We know now that development of these skills is not guaranteed and that children with executive function problems do not necessarily outgrow them. Children who struggle to plan and organize their work in early elementary may become adolescents who fall behind in homework, have difficulty completing projects, and struggle to progress academically.

In particular, youth from economically disadvantaged groups tend to suffer from under-development of these skills, which puts them behind even before entering elementary school. Severe under-development may also lead to behavioral problems and, in some cases, failure in school, as many teachers are not trained to recognize or treat these problems effectively. These unfortunate facts reinforce the achievement gap that already exists for at-risk groups in underserved communities, since those with behavioral challenges are often kept out of classroom work and, in turn, may have trouble paying attention when in class.

How to build executive function

What can educators do? Here are some classroom strategies to help students develop executive function so that they can succeed both in and out of the classroom.

Elementary School Grades K-5 (Ages 5-11)

  • Play Guessing Games
    • Guessing games require players to exercise their working memory and flexible thinking as they hold an increasing number of details in mind. Popular guessing games include 20 Questions and Guess My Rule, which can be played with blocks or other items of different colors, sizes, and shapes so that children guess which attribute, or set of attributes, defines the rule for the set. (Source)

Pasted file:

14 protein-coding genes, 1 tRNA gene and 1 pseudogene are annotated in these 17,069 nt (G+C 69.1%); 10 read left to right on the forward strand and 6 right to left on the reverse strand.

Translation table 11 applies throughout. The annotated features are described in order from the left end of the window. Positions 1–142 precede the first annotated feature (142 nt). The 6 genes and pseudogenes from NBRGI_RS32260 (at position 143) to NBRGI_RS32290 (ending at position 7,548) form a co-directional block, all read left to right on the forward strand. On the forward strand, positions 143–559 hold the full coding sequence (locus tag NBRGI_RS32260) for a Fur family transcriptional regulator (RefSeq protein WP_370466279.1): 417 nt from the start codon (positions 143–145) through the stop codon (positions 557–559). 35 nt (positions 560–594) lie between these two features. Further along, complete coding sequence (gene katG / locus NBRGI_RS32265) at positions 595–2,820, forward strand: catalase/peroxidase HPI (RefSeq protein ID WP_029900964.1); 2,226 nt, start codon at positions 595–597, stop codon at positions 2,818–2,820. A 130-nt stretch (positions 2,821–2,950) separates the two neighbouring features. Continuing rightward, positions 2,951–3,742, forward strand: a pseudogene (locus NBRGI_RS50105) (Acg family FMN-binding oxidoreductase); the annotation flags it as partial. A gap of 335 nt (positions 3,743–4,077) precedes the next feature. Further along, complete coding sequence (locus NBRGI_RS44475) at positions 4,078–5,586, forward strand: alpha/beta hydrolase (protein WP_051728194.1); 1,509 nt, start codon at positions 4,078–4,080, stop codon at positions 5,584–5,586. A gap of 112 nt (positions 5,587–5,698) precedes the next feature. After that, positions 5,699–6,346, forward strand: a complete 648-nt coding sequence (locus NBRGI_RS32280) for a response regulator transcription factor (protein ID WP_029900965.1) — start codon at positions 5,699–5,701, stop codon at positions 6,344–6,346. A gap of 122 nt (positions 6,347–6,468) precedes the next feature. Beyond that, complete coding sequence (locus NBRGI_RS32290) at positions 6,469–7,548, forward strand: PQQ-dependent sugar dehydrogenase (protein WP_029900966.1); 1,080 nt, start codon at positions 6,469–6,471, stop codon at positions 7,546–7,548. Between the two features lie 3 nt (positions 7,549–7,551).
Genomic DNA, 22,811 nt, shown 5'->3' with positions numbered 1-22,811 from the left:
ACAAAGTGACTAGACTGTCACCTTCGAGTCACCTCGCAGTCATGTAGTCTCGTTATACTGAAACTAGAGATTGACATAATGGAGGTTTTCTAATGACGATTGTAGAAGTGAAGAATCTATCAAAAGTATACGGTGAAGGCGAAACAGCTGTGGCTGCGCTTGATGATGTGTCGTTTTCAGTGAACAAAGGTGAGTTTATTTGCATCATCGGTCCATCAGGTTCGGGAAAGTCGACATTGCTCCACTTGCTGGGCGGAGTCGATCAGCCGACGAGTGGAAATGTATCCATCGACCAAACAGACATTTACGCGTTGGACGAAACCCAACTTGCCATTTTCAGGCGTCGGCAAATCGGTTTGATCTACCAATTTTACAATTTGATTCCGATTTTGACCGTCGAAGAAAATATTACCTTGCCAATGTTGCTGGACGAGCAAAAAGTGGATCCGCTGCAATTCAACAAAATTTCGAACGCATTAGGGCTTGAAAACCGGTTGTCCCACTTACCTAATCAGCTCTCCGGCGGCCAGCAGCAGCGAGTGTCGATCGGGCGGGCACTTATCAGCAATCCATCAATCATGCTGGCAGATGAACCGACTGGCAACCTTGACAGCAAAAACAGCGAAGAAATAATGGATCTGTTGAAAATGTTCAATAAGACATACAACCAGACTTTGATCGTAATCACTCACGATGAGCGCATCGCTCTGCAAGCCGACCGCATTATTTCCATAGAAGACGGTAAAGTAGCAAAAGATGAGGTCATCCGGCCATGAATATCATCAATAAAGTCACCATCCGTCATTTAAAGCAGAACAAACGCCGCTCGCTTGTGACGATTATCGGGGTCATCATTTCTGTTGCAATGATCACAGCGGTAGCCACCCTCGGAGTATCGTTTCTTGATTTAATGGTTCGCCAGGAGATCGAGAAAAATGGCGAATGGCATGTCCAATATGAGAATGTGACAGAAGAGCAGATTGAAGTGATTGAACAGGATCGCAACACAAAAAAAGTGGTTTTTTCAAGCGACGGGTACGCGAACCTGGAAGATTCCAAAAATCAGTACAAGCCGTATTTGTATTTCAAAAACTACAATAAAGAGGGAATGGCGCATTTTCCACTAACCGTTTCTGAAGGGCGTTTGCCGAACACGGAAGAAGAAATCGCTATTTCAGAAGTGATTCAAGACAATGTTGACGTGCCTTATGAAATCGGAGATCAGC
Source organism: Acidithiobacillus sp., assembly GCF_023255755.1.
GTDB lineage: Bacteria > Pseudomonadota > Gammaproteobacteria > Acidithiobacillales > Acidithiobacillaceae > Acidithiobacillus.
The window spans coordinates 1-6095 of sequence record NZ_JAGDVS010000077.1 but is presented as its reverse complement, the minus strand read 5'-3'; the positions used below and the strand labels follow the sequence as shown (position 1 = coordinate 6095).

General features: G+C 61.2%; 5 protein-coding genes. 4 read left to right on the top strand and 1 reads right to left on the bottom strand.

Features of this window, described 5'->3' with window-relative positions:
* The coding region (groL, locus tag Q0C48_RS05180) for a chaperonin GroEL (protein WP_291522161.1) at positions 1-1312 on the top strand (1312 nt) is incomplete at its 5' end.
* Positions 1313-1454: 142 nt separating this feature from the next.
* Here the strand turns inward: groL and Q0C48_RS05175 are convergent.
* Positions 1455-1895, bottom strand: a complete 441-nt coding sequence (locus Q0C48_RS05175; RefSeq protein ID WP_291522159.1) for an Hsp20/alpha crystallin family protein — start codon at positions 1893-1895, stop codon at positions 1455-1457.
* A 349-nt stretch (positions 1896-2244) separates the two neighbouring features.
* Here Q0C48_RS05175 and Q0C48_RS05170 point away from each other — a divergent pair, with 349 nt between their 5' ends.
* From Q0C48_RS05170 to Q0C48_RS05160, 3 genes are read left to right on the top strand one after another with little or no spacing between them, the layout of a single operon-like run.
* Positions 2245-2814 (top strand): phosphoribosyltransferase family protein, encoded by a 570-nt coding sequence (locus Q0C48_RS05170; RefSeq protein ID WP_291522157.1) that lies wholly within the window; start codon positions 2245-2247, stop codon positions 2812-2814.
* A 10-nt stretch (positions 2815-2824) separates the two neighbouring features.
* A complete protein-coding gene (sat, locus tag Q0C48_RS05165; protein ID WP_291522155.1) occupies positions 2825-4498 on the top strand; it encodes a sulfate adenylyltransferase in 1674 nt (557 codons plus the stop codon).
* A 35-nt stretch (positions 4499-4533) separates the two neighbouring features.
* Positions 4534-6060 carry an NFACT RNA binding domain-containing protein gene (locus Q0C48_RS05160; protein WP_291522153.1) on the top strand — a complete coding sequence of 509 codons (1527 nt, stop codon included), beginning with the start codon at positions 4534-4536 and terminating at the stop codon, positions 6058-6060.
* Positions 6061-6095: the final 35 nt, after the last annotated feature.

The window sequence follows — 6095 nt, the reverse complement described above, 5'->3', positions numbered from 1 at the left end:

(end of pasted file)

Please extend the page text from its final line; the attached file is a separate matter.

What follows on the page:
• Play Games that Require Fast Responses
    • Children develop attentional skills and inhibition when they play games requiring fast responses and monitoring. For example, flash cards can be used in a version of Snap or Slapjack. (Source) Technology can offer even more effective games that elicit rapid responses, such as Fast ForWord, which gamifies learning with exercises that simultaneously develop reading and cognitive skills.
  • Repeat Instructions in a Variety of Ways
    • Help students remember instructions by make them simple and by sharing them in multiple modalities: orally, visually, and even with gestures. You can also pair students with each other and have them repeat the directions to each other. Then have a volunteer repeat the directions for the whole class. (Source)

Middle School Grades 6-8 (Ages 11-14)

  • Offer Active Listening Practice